San Jose de Bocachica Fort at entrance to the harbor. Cartagena from the ship


San Felipe de Barajas fortress

Cartagena from San Felipe de Barajas fortress

Street scene with vendor selling Cerveza Aguila

Palacio de la Inquisicion. At right a torture collar with a fork against the chin which would be nasty if you tired of keeping your head up!

More torture devices with the ultimate at right (guillotine)

Walking from the Inquisition Palace to San Pedro Claver Church, we went through Plaza Bolívar with there was a statue of El Libertador, Genl. Simón Bolívar (right). Next we passed by the main cathedral (left)

San Pedro Claver Iglesia. In the dome and the altar being reworked (the saint's bones are in the case at the base of the altar)

Street scene in square outside of San Pedro Claver

As always on a ship-sponsored tour, they stopped at a shop, this timeg for emeralds. We went down the street to a cafe and had a cool Cerveza Aguila

22 November 2008 - At Sea bound for Panama

Our dinner mates. We were fortunate to be assigned a table with nine great companions. They all wore the same t-shirt which proudly proclaimed "SAIL FIRST CLASS OR YOUR HEIRS WILL"

Left center to right - Marilyn, Gwen, Dean, Don, Gloria, Ron, Mary Rose, Bill, Edna, Norb, Phil. Ron is modeling the t-shirt.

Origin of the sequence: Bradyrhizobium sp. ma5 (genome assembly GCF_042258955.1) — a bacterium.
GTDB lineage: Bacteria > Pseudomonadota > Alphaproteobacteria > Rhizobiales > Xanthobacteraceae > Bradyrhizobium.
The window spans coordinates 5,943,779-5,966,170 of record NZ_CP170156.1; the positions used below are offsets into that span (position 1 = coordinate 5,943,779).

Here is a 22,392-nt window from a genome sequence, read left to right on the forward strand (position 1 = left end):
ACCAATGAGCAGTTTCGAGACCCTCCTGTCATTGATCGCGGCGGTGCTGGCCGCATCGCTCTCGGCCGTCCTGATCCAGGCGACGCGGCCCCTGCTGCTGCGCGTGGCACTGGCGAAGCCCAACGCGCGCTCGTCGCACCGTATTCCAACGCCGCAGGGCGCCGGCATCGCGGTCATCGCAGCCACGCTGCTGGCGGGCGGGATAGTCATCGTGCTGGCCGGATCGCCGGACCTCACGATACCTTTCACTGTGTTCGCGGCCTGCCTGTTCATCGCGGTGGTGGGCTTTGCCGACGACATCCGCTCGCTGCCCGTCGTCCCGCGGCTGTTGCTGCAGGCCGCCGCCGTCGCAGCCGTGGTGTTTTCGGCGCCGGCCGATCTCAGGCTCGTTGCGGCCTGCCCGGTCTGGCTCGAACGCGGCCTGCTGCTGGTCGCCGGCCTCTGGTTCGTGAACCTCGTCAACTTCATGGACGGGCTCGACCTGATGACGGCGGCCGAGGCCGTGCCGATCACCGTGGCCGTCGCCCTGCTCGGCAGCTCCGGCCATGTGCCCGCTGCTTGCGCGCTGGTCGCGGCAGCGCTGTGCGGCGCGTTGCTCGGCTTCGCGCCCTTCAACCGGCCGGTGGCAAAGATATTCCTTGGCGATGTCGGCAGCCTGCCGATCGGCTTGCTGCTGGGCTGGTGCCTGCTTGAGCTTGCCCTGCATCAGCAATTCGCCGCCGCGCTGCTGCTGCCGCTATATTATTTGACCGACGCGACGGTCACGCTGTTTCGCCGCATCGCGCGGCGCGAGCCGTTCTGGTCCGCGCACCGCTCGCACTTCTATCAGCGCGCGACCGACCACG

23 November 2008 - Transiting the Panama Canal

We entered the Gatun Locks on Panama's Caribbean coast. We did a partial transit to Gatun Lake. There were three locks, the first two raised the ships 27 feet and the third 32 feet, for a total of 86 feet. The Canal has two sets of locks and around 400 ships a day use the Canal to avoid having to sail down South America and around Cape Horn. The Canal was completed in 1914. The US operated the Canal until 1977 when Jimmy Carter gave the canal to Panama effective 1999. I believe it is now operated by a Red Chinese company called COSCO. 

The Canal locks are 1000 feet long and 100 feet wide. Most ships up to now have been built to accommodate the Canal. These ships are called Panamax ships. Panama has started work on building another canal with larger locks for Post-Panamax ships.

The French under Ferdinand deLesseps, builder of the sea level Suez Canal, started a Canal in the 1880s but construction was abandoned after some 20,000 laborers died from Yellow Fever. At this time Panama was a department of Colombia. The US first considered building a canal through Nicaragua but these efforts were defeated when Nicaragua issued a postage stamp picturing  a steaming volcano near the proposed route. The French were anxious to sell their land holdings to the US which finally was done. Panama sought independence from Colombia at the urging of the US. The US paid Colombia $25 million to compensate her for the loss. Dr. Walter Reed found that yellow fever was carried by mosquitoes. Controlling the insects was the key to completing the Canal. The US controlled the Canal Zone until Carter gave the Canal away.